What would you do?

If you prepared supper for someone and they didn’t show up?

What would you do if someone sent you a book as a present, but you already owned that book? Would you tell them or just say thank you?

What would you do if someone sent you an email obviously intended for someone else? Would you reply and correct them, revealing that you are privy to information you probably shouldn’t have, or would you erase it?

If you are in a restaurant waiting for your lunch meeting with a colleague and they are 20 minutes late, should you order or wait for them?

If your friend brings wine to dinner should you open it or cellar it?

What would you do if you witnessed a beautiful family of First Nations people worshipping on a sacred rock? Would you respect their privacy or reach out to them?

Should you keep friends who have completely different views about life, politics and religion, or stay in touch despite your differences?

If you have vegetarian friends should you eat meat in front of them and blatantly enjoy it?

If a family member is doing something you hate should you let it ride or confront them?

What would you do?

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12 Responses to Pressing social questions of everyday life

  1. Brian Power says:

    On the wine question, I say definitely open it (with good friends!) Unless you get specific instructions to the contrary!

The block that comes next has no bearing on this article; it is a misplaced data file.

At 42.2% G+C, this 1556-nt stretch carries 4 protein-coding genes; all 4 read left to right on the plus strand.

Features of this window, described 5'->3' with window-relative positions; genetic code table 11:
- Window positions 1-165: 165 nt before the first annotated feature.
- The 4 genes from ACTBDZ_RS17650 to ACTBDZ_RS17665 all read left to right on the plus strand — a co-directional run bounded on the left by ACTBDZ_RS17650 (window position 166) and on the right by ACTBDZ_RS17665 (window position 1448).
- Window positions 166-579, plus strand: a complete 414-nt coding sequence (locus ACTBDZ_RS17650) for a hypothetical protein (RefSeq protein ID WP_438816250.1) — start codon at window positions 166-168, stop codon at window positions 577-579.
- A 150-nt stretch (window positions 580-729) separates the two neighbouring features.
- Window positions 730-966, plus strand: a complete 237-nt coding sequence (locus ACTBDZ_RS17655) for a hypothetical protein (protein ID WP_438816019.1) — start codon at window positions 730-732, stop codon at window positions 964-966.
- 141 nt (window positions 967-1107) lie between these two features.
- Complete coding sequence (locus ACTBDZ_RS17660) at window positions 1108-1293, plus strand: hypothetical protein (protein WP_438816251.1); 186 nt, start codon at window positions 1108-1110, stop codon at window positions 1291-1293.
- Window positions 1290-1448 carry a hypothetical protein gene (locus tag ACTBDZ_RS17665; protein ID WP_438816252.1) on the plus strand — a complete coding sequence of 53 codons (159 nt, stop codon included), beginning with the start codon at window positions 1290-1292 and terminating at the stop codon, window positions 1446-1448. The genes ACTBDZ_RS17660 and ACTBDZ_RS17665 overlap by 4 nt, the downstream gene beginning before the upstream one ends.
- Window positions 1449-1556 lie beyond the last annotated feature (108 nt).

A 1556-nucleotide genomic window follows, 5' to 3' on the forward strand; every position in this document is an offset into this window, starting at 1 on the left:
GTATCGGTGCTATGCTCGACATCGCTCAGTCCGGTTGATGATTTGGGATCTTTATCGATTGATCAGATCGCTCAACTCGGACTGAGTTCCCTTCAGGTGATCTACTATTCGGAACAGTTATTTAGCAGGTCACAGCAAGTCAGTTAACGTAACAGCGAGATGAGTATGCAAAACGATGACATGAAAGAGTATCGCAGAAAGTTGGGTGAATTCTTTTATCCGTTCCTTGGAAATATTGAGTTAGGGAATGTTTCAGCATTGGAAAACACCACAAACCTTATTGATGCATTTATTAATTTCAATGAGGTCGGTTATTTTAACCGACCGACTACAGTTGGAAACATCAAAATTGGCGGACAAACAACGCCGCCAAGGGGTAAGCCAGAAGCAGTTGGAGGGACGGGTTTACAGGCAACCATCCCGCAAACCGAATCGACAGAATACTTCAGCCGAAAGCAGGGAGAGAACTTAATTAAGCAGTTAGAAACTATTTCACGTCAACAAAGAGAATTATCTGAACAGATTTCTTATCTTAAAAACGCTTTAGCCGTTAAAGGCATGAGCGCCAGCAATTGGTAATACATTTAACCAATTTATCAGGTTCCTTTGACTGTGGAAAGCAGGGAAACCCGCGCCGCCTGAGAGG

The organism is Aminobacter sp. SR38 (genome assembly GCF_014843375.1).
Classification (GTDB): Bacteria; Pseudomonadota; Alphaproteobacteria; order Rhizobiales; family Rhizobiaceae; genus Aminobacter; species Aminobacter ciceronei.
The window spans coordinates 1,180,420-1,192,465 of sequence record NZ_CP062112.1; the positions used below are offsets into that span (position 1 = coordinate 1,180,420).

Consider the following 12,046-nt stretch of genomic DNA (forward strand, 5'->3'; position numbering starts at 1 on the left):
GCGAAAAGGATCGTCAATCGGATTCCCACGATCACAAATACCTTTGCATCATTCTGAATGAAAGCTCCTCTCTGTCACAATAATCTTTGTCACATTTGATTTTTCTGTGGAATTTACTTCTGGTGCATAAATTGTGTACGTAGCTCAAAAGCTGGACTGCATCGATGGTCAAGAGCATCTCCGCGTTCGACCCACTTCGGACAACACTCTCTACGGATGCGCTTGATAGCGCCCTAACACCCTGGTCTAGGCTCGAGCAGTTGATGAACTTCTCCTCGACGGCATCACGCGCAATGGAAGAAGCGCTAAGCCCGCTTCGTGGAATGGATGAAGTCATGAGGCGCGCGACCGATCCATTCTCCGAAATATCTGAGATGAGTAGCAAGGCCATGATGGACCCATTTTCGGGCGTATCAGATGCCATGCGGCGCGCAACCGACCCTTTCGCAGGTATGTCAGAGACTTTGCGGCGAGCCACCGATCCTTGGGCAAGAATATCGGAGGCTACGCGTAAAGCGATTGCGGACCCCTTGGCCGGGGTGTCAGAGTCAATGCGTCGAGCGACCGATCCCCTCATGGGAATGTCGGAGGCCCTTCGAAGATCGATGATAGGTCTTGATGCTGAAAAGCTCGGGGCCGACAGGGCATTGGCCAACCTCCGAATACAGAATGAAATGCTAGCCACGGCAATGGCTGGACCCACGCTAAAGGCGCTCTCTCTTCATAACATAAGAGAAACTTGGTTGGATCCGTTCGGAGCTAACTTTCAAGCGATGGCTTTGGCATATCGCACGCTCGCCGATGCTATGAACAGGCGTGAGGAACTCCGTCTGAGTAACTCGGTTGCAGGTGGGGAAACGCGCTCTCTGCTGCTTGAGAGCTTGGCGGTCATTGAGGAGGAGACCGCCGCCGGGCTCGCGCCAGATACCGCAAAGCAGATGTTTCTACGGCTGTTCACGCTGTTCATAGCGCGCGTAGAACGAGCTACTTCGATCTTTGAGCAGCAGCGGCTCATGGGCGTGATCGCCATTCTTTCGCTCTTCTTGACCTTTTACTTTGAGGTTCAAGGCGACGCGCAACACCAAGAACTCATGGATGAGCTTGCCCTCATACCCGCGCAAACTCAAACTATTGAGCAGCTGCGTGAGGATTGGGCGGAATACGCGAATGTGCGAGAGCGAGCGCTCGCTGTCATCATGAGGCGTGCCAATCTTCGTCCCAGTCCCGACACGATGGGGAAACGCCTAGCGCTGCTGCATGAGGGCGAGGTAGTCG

2. Bill C. says:

    Great questions. As polarised as the world is becoming, keeping friends with whom we disagree on fundamental issues is essential. It’s also the only way to avoid groupthink. The hard part can be finding the people who can give and take and disagree and love and respect.

    • Stephanie Martin says:

      I agree Bill C. – friends can be fun and helpful if they give you a new perspective – maybe one you don’t particularly espouse yourself, but something that challenges you.

  3. Shawn Brignolio says:

    Every situation is different as well as the context, your relationship with the individual etc. I was brought up to be respectful to different views and be kind and thoughtful.

    If I prepared supper and someone did not show up, I would find that very rude as anyone who has prepared a meal knows that amount of time and thought go into a preparing meal, unless you serve beans and wieners and even then, that takes some preparation.

    The wine dilemma is an interesting one – it is said that the host should always serve the wine that is brought by guests. The problem I am faced with is I usually tell guests not to bring anything as I usually pair courses with wine I have already purchased.

    A thought provoking blog, I like it.

    • Stephanie Martin says:

      Shawn, supper prepared by you stands in stark contrast to supper cooked by me. (Beans and wieners, indeed. Followed by pie!)
      I guess in all our social interactions we assume someone else is thinking the same way we are, and it’s not always so. Being human and communicating is a challenge, but thank goodness we cannot read each others minds, or it would be far worse !

      • Brian Power says: